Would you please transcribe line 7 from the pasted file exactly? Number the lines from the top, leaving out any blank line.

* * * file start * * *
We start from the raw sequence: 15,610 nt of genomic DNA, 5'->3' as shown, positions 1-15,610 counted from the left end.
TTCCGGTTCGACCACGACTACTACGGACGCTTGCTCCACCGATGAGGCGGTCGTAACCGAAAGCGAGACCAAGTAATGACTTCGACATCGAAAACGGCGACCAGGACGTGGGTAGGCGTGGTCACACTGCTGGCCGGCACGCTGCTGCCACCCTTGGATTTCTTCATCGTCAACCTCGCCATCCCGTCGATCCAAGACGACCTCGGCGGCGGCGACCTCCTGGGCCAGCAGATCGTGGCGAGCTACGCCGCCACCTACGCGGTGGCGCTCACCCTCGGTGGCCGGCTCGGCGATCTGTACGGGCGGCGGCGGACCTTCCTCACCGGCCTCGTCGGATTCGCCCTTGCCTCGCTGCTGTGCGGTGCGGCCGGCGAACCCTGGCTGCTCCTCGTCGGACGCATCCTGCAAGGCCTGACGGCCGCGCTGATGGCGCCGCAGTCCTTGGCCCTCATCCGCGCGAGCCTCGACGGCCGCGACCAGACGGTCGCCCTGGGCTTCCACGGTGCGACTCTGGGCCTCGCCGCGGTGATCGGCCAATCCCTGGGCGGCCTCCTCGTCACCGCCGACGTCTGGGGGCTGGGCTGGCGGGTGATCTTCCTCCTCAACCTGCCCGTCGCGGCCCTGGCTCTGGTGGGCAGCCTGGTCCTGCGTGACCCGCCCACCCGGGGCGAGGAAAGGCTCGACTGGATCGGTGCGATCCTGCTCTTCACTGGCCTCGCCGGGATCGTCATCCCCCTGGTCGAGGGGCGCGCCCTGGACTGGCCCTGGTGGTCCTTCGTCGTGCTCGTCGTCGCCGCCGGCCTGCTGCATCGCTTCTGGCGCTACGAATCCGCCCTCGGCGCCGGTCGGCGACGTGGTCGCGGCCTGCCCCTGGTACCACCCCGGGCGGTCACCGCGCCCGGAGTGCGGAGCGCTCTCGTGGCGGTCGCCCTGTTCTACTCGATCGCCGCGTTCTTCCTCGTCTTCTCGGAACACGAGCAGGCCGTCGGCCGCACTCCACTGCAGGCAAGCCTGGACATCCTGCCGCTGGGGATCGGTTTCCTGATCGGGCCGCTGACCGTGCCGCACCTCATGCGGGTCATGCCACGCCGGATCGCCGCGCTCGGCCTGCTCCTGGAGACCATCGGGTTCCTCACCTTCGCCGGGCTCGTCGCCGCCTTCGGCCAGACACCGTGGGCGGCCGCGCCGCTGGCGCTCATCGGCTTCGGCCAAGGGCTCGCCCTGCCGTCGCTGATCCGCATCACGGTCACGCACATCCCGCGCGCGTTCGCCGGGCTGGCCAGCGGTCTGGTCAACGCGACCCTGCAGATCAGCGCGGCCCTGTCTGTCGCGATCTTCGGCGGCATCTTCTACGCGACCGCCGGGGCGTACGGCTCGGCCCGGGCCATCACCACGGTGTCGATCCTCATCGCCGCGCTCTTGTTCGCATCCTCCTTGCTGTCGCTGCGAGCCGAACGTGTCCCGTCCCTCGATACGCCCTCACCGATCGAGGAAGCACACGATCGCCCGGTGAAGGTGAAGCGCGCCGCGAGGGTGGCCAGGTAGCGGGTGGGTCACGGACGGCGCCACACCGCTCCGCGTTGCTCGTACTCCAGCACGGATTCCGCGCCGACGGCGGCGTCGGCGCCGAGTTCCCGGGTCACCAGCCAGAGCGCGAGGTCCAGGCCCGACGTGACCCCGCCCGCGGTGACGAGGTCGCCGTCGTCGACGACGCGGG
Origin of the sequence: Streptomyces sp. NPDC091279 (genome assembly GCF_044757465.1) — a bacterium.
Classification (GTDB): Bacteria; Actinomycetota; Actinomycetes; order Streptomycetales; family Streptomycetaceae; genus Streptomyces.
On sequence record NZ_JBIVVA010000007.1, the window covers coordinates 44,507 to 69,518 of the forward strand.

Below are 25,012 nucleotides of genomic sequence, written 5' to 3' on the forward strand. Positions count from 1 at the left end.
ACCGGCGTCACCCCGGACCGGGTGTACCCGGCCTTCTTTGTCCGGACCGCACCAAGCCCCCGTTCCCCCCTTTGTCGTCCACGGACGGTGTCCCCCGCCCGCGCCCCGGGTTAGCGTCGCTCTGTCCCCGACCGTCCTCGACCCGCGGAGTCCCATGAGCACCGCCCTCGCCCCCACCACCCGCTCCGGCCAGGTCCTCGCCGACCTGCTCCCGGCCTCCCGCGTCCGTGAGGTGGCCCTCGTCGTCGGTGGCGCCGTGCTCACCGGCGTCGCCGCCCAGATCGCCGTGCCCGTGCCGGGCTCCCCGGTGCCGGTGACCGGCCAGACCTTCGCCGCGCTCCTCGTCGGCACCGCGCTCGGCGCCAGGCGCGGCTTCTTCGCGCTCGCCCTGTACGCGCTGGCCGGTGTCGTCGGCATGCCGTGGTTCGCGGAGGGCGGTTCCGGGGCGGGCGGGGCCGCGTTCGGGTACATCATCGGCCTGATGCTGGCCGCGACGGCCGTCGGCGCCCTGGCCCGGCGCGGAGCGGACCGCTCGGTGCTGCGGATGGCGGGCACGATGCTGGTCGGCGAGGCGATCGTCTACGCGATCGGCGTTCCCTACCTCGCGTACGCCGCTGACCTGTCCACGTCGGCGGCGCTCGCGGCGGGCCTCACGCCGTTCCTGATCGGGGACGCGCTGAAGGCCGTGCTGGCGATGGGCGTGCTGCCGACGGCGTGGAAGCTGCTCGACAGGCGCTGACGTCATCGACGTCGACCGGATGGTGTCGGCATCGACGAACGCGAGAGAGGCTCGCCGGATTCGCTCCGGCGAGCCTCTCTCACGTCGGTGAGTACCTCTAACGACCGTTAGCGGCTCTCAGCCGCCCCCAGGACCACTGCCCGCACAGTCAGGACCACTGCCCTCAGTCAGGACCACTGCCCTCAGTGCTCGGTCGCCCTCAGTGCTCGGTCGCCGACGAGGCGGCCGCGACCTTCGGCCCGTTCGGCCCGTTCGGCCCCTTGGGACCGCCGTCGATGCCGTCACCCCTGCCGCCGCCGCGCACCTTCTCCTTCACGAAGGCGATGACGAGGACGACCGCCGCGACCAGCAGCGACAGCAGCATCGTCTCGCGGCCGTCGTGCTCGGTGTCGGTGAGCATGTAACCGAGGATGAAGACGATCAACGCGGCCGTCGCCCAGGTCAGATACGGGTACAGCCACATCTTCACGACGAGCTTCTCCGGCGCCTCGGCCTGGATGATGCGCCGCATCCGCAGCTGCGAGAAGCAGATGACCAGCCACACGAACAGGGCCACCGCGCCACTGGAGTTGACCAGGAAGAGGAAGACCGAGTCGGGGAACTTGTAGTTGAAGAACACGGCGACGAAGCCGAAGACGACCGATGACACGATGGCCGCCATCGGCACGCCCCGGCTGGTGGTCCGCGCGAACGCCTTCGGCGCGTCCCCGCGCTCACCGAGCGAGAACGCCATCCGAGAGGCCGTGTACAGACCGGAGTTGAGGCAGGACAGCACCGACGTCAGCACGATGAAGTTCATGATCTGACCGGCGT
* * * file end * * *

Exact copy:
ACCGGCGTCACCCCGGACCGGGTGTACCCGGCCTTCTTTGTCCGGACCGCACCAAGCCCCCGTTCCCCCCTTTGTCGTCCACGGACGGTGTCCCCCGCCCGCGCCCCGGGTTAGCGTCGCTCTGTCCCCGACCGTCCTCGACCCGCGGAGTCCCATGAGCACCGCCCTCGCCCCCACCACCCGCTCCGGCCAGGTCCTCGCCGACCTGCTCCCGGCCTCCCGCGTCCGTGAGGTGGCCCTCGTCGTCGGTGGCGCCGTGCTCACCGGCGTCGCCGCCCAGATCGCCGTGCCCGTGCCGGGCTCCCCGGTGCCGGTGACCGGCCAGACCTTCGCCGCGCTCCTCGTCGGCACCGCGCTCGGCGCCAGGCGCGGCTTCTTCGCGCTCGCCCTGTACGCGCTGGCCGGTGTCGTCGGCATGCCGTGGTTCGCGGAGGGCGGTTCCGGGGCGGGCGGGGCCGCGTTCGGGTACATCATCGGCCTGATGCTGGCCGCGACGGCCGTCGGCGCCCTGGCCCGGCGCGGAGCGGACCGCTCGGTGCTGCGGATGGCGGGCACGATGCTGGTCGGCGAGGCGATCGTCTACGCGATCGGCGTTCCCTACCTCGCGTACGCCGCTGACCTGTCCACGTCGGCGGCGCTCGCGGCGGGCCTCACGCCGTTCCTGATCGGGGACGCGCTGAAGGCCGTGCTGGCGATGGGCGTGCTGCCGACGGCGTGGAAGCTGCTCGACAGGCGCTGACGTCATCGACGTCGACCGGATGGTGTCGGCATCGACGAACGCGAGAGAGGCTCGCCGGATTCGCTCCGGCGAGCCTCTCTCACGTCGGTGAGTACCTCTAACGACCGTTAGCGGCTCTCAGCCGCCCCCAGGACCACTGCCCGCACAGTCAGGACCACTGCCCTCAGTCAGGACCACTGCCCTCAGTGCTCGGTCGCCCTCAGTGCTCGGTCGCCGACGAGGCGGCCGCGACCTTCGGCCCGTTCGGCCCGTTCGGCCCCTTGGGACCGCCGTCGATGCCGTCACCCCTGCCGCCGCCGCGCACCTTCTCCTTCACGAAGGCGATGACGAGGACGACCGCCGCGACCAGCAGCGACAGCAGCATCGTCTCGCGGCCGTCGTGCTCGGTGTCGGTGAGCATGTAACCGAGGATGAAGACGATCAACGCGGCCGTCGCCCAGGTCAGATACGGGTACAGCCACATCTTCACGACGAGCTTCTCCGGCGCCTCGGCCTGGATGATGCGCCGCATCCGCAGCTGCGAGAAGCAGATGACCAGCCACACGAACAGGGCCACCGCGCCACTGGAGTTGACCAGGAAGAGGAAGACCGAGTCGGGGAACTTGTAGTTGAAGAACACGGCGACGAAGCCGAAGACGACCGATGACACGATGGCCGCCATCGGCACGCCCCGGCTGGTGGTCCGCGCGAACGCCTTCGGCGCGTCCCCGCGCTCACCGAGCGAGAACGCCATCCGAGAGGCCGTGTACAGACCGGAGTTGAGGCAGGACAGCACCGACGTCAGCACGATGAAGTTCATGATCTGACCGGCGT